by John Christian Williams
After school on Fridays, a Darion Pounds and his friends flock to a warehouse just north of LSU.
Their mission, “to fix bikes,” says Pounds.
A second grade student at University Terrace, Pounds has been coming to the Front Yard Bikeshop for a year now and is fixing his third bike.
But for founders of Front Yard Bikes, Dustin and Kim LaFont, it is about much more than just fixing bikes.
“It’s to just be a safe place for kids to come and learn,” says Kim LaFont. “And to have that mentorship alongside of getting a bicycle after they work on it.”
Dustin LaFont began Front Yard Bikes three years ago when a neighborhood child was riding his bike down the street with just a rim and no tire or tube.
“He helped him fix his wheel so he would actually have a riding tire on it,” says Kim. “Rejay went back to his house and told his twin sister and his brother and his cousin and then more kids from the neighborhood kept coming over to Mr. Dustin’s front yard.”
After the kids fix a bike, it is theirs to keep and when they want to trade up for a better model they have to fix an old one.
“We try to make it a rule that each kid has to keep their bike for at least a month and it has to run and it has to work, before they can get a new one,” Kim FaFont says.
Pounds says the current bike is his favorite, “because it is a tread bike and it is black.”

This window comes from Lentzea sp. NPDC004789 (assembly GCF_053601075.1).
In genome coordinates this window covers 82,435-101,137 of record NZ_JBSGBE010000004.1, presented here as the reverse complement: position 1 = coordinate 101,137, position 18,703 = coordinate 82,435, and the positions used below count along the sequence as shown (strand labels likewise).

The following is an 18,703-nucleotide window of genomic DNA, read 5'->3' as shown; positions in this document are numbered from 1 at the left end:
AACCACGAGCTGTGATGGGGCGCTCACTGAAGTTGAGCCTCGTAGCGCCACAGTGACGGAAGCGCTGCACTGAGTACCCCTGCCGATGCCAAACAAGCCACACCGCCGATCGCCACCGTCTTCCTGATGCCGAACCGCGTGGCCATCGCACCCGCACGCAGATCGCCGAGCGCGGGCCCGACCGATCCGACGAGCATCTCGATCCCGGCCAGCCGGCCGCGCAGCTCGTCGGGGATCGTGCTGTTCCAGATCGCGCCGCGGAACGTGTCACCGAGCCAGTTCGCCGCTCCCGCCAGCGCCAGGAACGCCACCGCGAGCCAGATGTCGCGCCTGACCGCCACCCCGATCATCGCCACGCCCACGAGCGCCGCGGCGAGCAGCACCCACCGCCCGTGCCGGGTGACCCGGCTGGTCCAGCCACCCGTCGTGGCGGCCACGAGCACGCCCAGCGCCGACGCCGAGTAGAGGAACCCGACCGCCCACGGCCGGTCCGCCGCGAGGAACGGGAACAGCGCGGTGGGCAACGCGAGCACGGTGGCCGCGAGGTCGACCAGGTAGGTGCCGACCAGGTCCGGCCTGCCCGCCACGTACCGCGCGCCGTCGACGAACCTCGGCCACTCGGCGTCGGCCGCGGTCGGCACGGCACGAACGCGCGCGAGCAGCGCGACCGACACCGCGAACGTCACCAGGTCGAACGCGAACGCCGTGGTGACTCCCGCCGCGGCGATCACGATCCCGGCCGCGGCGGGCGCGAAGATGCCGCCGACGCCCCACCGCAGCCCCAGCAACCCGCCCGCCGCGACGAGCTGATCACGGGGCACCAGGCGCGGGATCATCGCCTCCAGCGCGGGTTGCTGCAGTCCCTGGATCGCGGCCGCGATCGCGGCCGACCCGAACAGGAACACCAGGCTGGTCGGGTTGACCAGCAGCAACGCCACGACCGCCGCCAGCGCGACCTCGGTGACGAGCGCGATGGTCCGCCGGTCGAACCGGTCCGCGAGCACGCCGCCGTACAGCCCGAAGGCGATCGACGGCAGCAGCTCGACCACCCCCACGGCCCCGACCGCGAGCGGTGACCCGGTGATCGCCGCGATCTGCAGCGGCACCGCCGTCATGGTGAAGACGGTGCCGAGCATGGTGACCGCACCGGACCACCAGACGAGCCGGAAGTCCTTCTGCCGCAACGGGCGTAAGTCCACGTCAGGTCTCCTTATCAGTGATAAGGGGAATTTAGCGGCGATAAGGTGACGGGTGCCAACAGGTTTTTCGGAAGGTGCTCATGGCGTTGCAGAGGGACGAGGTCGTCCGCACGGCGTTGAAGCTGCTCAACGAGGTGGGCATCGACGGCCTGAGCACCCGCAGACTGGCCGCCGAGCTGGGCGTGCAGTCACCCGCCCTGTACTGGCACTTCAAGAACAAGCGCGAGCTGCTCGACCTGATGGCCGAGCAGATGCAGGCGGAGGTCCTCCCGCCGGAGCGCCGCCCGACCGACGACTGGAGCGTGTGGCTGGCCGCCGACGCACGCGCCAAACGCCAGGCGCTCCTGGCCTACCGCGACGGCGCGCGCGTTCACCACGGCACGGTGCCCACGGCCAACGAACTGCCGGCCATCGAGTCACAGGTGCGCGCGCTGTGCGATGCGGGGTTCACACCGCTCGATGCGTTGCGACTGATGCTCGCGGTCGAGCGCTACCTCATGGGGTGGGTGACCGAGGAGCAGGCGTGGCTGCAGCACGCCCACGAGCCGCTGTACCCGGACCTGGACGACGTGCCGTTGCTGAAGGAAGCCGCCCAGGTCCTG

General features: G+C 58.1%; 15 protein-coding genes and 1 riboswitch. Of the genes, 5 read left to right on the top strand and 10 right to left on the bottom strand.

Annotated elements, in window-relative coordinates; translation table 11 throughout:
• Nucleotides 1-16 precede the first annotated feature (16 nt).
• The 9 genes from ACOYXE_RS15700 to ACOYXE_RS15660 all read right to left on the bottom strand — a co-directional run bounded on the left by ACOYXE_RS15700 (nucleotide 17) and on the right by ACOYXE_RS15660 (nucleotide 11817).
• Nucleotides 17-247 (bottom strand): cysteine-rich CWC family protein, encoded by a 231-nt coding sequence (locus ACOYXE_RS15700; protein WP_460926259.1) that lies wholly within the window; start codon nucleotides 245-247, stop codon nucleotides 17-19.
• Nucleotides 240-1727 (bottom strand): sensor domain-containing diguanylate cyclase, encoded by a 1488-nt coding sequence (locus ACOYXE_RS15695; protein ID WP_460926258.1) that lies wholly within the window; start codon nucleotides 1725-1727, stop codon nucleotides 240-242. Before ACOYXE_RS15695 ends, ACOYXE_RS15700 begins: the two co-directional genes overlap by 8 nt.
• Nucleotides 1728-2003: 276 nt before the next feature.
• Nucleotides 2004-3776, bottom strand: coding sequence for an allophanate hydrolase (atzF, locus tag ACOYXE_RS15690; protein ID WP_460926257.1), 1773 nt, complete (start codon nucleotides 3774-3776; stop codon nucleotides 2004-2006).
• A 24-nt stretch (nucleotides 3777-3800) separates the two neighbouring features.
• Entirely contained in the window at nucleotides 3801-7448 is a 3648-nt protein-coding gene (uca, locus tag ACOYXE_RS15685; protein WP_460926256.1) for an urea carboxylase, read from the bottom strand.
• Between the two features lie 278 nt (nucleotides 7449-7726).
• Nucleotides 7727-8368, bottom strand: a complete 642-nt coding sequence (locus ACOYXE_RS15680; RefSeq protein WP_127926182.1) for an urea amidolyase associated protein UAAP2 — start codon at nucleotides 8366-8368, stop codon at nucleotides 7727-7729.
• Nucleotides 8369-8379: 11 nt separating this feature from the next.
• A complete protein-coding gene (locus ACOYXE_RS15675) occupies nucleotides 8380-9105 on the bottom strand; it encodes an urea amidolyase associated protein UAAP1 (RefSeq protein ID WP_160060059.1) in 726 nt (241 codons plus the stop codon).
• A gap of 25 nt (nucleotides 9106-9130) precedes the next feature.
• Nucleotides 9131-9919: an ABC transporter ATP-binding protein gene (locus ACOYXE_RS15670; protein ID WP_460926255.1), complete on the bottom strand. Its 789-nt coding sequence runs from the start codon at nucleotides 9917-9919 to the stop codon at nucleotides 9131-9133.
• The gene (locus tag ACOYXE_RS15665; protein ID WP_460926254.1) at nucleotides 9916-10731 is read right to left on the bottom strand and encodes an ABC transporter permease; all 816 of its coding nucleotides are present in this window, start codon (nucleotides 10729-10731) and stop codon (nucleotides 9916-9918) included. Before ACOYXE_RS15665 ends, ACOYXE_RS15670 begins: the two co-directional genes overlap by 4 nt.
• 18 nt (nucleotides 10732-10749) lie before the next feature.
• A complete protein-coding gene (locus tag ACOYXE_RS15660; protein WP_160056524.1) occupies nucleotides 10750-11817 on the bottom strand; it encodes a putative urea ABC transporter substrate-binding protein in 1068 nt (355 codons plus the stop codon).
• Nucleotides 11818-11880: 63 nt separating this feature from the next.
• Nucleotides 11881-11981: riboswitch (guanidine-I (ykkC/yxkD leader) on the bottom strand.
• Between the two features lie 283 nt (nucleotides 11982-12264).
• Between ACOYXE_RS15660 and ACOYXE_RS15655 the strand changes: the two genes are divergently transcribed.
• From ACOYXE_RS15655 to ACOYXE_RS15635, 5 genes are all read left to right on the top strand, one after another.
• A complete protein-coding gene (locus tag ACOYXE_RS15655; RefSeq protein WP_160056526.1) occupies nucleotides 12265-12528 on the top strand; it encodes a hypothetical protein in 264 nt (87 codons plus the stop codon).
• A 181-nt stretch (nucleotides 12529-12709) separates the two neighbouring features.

Kim and Dustin LaFont would like for the shop to be a connection between LSU and the surrounding neighborhoods. They depend on volunteers like Rachel Gentry, an English major at LSU.
“It is crazy because when I was six and seven years old, I didn’t know how to take apart a bike nor put together a bike,” says Gentry. “It is amazing to see young kids so passionate about bikes.”
Funds for the Front Yard Bikeshop come from small private donations in the form of money, food, water and old bike parts.
You know any financial donations, we always put right into our parts or into our rent and we, right now, are working to get electricity and water so we can be more accessible during the hot months,” says Kim LaFont.
This last summer, instead of spending all day fixing bikes, the students would go on rides down the levee and through downtown.
“We’ve gotten a lot of consistent high school and college aged kids to lead the younger ones,” says Kim. “The parents are also happy with the bike shop because it is keeping the youth busy after school.”
Kim and Dustin LaFont hope that one day some of their students will become bicycle or car mechanics and use the skills they learned from Front Yard Bikes.
To view a tour of the Front Yard Bikes Shop on West Roosevelt, click here.